Croatia’s coastal Zadar is a beautiful and historic city with an edge. Located in the middle of the Dalmatian coast, Zadar has a history of being in the middle of conflict and war. Much of the city was destroyed and rebuilt after the Second World War and the Croatian War of Independence in the early 1990s. Here are some of those magnificent still-standing structures, along with some other modern-day additions to today’s thriving city of Zadar.
Deep, peaceful sounds play from the marble steps at the edge of the Adriatic Sea. Architect Nikola Bašić created the Sea Organ to generate tunes out of the incoming and outgoing waves. Depending on the rhythm of the waves, you can hear all different kinds of sounds throughout the day. It’s a calming place to spend time reading or getting some sun, sitting on the steps right above the large musical instrument.
Created by the same architect as a complement to the Sea Organ is this solar-paneled work of art. The Sun Salutation gathers solar energy all day, resulting in the flat glass panels in the ground coming alive at night with dancing colors. The site is flooded with tourists eager to behold the light show every evening as the sun goes down.
The Land Gate is the main entrance to the walled city portion of Zadar, or the ‘Old Town’. Built during the rule of the Venetians in the Middle Ages, it is adorned with the city’s coat of arms. This impressive structure that once defended the city from oncoming attackers now welcomes travelers from all over the world.
Church of St. Donatus
Climbing the stairs of this rotund church in the main square of Old Zadar gives visitors an insight into the past – all the way back to the early Middle Ages in fact. Built in the 9th century, this church is the largest Pre-Romanesque building in Croatia. Now, it’s the site of many musical evenings due to its amazing sound reverberations.
With years of Roman rule under its belt, Zadar has its share of columns that pop up throughout the city where you least expect them. The Roman Forum is where travelers can get an inside look at what public life was like in this medieval city. See the ruins of a temple dedicated to Jupiter, the towering ‘Pillar of Shame’ and more.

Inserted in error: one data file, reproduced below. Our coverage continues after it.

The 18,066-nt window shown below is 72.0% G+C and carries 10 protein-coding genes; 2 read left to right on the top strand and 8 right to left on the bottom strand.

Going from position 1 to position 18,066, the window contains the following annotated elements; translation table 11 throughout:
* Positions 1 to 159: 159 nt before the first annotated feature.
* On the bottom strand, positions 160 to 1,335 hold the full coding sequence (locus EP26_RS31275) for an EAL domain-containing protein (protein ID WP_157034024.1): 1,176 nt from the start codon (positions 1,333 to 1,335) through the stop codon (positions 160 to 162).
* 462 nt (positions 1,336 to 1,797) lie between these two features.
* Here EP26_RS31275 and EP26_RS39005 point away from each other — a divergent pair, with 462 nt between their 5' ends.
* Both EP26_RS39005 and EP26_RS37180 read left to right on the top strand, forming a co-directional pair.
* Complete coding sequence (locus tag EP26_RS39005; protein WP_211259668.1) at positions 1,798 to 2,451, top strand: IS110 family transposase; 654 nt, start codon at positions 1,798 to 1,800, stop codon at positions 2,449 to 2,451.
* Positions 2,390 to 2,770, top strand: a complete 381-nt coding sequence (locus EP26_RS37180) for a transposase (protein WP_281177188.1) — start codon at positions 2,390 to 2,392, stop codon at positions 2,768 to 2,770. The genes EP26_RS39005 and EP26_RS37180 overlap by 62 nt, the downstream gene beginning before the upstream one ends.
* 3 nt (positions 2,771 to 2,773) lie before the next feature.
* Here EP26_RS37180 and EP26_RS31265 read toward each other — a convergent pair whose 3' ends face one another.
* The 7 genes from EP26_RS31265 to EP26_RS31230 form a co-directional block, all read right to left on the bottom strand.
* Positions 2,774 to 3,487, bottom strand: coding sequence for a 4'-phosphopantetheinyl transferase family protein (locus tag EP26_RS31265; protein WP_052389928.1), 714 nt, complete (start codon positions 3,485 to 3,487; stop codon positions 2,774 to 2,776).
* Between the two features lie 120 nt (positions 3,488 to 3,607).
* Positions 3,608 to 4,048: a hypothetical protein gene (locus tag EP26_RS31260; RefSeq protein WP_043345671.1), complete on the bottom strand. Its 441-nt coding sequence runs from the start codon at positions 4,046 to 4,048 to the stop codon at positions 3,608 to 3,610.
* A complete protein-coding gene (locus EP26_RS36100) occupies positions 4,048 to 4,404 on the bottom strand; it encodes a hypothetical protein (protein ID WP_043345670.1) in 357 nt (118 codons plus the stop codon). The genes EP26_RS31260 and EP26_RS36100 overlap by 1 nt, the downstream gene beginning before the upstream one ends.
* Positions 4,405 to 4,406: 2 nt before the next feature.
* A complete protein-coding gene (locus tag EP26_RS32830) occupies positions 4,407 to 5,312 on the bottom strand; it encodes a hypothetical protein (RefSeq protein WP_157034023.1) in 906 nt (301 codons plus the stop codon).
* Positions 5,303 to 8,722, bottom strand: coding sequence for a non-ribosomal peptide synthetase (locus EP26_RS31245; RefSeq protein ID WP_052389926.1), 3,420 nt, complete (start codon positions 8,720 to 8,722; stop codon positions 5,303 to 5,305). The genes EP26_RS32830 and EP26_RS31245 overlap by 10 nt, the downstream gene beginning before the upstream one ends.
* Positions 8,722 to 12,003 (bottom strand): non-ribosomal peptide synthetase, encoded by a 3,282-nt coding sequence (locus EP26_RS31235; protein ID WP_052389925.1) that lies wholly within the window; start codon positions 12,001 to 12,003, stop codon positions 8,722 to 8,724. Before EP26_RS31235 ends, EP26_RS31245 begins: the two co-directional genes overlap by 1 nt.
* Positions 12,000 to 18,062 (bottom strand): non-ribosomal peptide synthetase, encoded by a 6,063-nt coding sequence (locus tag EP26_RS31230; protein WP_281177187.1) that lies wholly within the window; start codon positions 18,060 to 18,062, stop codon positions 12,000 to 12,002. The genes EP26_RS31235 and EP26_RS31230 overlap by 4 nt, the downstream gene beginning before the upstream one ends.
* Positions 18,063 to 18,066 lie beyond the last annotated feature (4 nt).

Five Wells Square
While Zadar was under Venetian rule, an underground water cistern was established with five wells above ground. While the cistern no longer functions, the wells still stand intact today. At the corner of the square is the Captain’s Tower, which was used by Venetians during ongoing Turkish attacks in the 16th and 17th centuries.
Watch the sunset
Visitors to Zadar are spoiled with gorgeous sunset views every night. The sun sets over the Adriatic Islands in the distance and the sky lights up with pink and purple. Crowds come to watch every evening – vino included. The view is best from the Sea Organ steps, as well from nearby boat docks filled with yachts. It may be that the loveliest inscription of Zadar´s exceptional sunset was written by the famous Alfred Hitchcock. On the occasion of his visit to Zadar, in May 1964, while observing the luxurious game played by the sun the Maestro said: »Zadar has the most beautiful sunset in the world, more beautiful than the one in Key West, in Florida, applauded at every evening.«
The gold and silver of Zadar
The Permanent Exhibition of Religious Art – The Gold and Silver of Zadar
Within the structure to the church of St. Mary, or more specfically her monastery, whose property was Heavily damaged during the Second World War a Representative exhibition was formed in 1972 – the Permanent Exhibition of Religious Art, one of the most worth-while exhibitions in Croatia, popularly called “The Gold and Silver of Zadar”.
Kalelarga, also known as the Wide Street, is the main and most famous street in the city of Zadar. Some people say it is even older than the city itself, spreading in the direction west – east from People´s Square to the city’s famous Forum.